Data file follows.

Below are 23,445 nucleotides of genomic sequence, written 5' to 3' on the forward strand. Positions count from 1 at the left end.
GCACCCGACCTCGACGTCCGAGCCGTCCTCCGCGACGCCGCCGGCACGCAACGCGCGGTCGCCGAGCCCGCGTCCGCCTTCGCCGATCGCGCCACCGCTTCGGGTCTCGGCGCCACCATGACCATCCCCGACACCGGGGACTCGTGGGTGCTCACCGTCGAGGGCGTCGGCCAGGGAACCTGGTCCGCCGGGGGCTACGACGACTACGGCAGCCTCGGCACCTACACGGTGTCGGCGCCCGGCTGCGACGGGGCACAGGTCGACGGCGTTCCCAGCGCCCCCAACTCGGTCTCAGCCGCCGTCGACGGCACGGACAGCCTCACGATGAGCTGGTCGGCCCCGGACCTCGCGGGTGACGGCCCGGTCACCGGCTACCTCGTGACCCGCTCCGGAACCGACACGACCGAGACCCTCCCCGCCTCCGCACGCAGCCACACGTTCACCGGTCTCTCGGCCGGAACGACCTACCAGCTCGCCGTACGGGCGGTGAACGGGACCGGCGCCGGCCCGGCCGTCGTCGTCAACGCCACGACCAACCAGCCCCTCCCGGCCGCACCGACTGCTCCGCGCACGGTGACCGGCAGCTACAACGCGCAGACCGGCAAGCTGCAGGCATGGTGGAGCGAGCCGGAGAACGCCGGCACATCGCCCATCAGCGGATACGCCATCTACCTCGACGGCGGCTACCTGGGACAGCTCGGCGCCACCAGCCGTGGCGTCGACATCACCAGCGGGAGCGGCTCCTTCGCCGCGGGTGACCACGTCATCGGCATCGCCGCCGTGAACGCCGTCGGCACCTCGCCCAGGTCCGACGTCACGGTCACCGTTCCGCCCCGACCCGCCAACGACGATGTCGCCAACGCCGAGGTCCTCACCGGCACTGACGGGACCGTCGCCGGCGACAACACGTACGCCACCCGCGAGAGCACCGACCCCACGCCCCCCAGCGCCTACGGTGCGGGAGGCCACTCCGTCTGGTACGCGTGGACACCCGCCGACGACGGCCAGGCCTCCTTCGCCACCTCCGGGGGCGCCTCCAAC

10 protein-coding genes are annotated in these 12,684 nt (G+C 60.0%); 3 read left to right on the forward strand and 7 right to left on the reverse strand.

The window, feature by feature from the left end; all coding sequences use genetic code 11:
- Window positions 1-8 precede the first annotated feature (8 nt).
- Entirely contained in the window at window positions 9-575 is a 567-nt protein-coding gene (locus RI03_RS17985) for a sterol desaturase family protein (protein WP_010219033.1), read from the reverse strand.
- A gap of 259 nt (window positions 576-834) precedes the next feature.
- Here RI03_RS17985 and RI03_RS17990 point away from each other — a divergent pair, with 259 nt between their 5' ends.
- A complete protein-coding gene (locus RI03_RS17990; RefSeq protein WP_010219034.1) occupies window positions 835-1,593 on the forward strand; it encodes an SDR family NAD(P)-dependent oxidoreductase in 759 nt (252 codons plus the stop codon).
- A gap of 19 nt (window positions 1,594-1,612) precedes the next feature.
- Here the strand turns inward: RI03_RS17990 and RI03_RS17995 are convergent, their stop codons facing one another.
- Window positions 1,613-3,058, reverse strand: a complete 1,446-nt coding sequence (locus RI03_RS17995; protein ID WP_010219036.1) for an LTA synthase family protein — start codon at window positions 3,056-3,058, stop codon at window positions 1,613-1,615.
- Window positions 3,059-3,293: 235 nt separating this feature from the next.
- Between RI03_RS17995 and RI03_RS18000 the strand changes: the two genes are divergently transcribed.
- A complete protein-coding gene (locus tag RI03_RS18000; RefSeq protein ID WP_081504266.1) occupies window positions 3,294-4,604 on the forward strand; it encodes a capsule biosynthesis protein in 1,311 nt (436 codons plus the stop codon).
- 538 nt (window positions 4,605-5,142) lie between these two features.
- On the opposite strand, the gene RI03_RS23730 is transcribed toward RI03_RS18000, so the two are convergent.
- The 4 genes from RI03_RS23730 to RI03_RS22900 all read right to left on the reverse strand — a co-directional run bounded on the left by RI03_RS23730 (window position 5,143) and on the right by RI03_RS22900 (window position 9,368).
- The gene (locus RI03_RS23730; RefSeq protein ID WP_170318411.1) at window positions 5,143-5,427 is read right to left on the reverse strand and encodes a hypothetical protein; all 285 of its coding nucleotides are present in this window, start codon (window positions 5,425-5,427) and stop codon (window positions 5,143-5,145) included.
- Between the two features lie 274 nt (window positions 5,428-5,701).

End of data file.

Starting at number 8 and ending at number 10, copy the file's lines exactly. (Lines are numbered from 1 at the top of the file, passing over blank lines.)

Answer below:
- Here RI03_RS17985 and RI03_RS17990 point away from each other — a divergent pair, with 259 nt between their 5' ends.
- A complete protein-coding gene (locus RI03_RS17990; RefSeq protein WP_010219034.1) occupies window positions 835-1,593 on the forward strand; it encodes an SDR family NAD(P)-dependent oxidoreductase in 759 nt (252 codons plus the stop codon).
- A gap of 19 nt (window positions 1,594-1,612) precedes the next feature.